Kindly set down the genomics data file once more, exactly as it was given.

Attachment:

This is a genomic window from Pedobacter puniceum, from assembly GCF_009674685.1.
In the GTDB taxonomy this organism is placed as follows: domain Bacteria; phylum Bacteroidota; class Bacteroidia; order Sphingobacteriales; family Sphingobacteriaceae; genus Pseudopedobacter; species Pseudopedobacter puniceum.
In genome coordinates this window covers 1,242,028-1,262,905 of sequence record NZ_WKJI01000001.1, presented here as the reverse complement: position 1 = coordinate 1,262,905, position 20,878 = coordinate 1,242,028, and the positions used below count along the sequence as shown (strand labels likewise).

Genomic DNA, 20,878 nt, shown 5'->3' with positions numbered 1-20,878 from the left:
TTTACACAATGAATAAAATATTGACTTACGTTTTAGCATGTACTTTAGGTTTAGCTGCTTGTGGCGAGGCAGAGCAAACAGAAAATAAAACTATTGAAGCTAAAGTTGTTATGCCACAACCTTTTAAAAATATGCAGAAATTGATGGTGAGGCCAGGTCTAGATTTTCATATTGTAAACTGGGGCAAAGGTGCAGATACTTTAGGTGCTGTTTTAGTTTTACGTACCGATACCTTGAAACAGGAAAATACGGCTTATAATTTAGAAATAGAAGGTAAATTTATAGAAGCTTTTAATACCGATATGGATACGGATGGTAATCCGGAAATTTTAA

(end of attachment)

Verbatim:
This is a genomic window from Pedobacter puniceum, from assembly GCF_009674685.1.
In the GTDB taxonomy this organism is placed as follows: domain Bacteria; phylum Bacteroidota; class Bacteroidia; order Sphingobacteriales; family Sphingobacteriaceae; genus Pseudopedobacter; species Pseudopedobacter puniceum.
In genome coordinates this window covers 1,242,028-1,262,905 of sequence record NZ_WKJI01000001.1, presented here as the reverse complement: position 1 = coordinate 1,262,905, position 20,878 = coordinate 1,242,028, and the positions used below count along the sequence as shown (strand labels likewise).

Genomic DNA, 20,878 nt, shown 5'->3' with positions numbered 1-20,878 from the left:
TTTACACAATGAATAAAATATTGACTTACGTTTTAGCATGTACTTTAGGTTTAGCTGCTTGTGGCGAGGCAGAGCAAACAGAAAATAAAACTATTGAAGCTAAAGTTGTTATGCCACAACCTTTTAAAAATATGCAGAAATTGATGGTGAGGCCAGGTCTAGATTTTCATATTGTAAACTGGGGCAAAGGTGCAGATACTTTAGGTGCTGTTTTAGTTTTACGTACCGATACCTTGAAACAGGAAAATACGGCTTATAATTTAGAAATAGAAGGTAAATTTATAGAAGCTTTTAATACCGATATGGATACGGATGGTAATCCGGAAATTTTAA